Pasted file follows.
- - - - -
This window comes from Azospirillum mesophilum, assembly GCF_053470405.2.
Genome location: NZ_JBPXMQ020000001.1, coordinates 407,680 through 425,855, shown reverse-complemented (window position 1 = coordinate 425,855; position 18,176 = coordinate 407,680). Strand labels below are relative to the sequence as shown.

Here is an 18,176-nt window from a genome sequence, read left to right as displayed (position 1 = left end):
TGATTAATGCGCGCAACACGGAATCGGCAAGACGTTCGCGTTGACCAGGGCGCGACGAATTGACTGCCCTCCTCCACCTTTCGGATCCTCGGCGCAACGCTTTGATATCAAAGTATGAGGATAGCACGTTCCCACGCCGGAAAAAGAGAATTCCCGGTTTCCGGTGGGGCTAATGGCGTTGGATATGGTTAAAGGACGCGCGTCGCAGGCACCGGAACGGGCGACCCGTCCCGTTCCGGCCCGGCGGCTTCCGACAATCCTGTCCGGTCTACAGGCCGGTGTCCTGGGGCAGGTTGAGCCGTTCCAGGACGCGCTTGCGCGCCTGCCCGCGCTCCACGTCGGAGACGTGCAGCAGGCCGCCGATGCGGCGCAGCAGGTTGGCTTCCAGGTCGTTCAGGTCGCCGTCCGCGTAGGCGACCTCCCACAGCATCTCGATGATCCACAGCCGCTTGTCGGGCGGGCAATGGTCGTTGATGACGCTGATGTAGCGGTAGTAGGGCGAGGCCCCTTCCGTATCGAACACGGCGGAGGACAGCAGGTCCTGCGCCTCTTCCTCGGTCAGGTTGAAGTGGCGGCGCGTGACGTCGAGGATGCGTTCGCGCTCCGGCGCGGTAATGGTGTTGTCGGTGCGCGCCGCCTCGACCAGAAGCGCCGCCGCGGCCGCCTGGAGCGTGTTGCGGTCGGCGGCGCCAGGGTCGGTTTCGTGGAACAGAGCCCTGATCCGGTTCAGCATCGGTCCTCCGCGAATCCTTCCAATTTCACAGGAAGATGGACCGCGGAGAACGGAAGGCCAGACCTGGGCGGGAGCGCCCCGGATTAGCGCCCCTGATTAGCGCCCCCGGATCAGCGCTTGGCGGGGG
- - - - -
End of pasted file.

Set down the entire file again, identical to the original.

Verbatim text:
This window comes from Azospirillum mesophilum, assembly GCF_053470405.2.
Genome location: NZ_JBPXMQ020000001.1, coordinates 407,680 through 425,855, shown reverse-complemented (window position 1 = coordinate 425,855; position 18,176 = coordinate 407,680). Strand labels below are relative to the sequence as shown.

Here is an 18,176-nt window from a genome sequence, read left to right as displayed (position 1 = left end):
TGATTAATGCGCGCAACACGGAATCGGCAAGACGTTCGCGTTGACCAGGGCGCGACGAATTGACTGCCCTCCTCCACCTTTCGGATCCTCGGCGCAACGCTTTGATATCAAAGTATGAGGATAGCACGTTCCCACGCCGGAAAAAGAGAATTCCCGGTTTCCGGTGGGGCTAATGGCGTTGGATATGGTTAAAGGACGCGCGTCGCAGGCACCGGAACGGGCGACCCGTCCCGTTCCGGCCCGGCGGCTTCCGACAATCCTGTCCGGTCTACAGGCCGGTGTCCTGGGGCAGGTTGAGCCGTTCCAGGACGCGCTTGCGCGCCTGCCCGCGCTCCACGTCGGAGACGTGCAGCAGGCCGCCGATGCGGCGCAGCAGGTTGGCTTCCAGGTCGTTCAGGTCGCCGTCCGCGTAGGCGACCTCCCACAGCATCTCGATGATCCACAGCCGCTTGTCGGGCGGGCAATGGTCGTTGATGACGCTGATGTAGCGGTAGTAGGGCGAGGCCCCTTCCGTATCGAACACGGCGGAGGACAGCAGGTCCTGCGCCTCTTCCTCGGTCAGGTTGAAGTGGCGGCGCGTGACGTCGAGGATGCGTTCGCGCTCCGGCGCGGTAATGGTGTTGTCGGTGCGCGCCGCCTCGACCAGAAGCGCCGCCGCGGCCGCCTGGAGCGTGTTGCGGTCGGCGGCGCCAGGGTCGGTTTCGTGGAACAGAGCCCTGATCCGGTTCAGCATCGGTCCTCCGCGAATCCTTCCAATTTCACAGGAAGATGGACCGCGGAGAACGGAAGGCCAGACCTGGGCGGGAGCGCCCCGGATTAGCGCCCCTGATTAGCGCCCCCGGATCAGCGCTTGGCGGGGG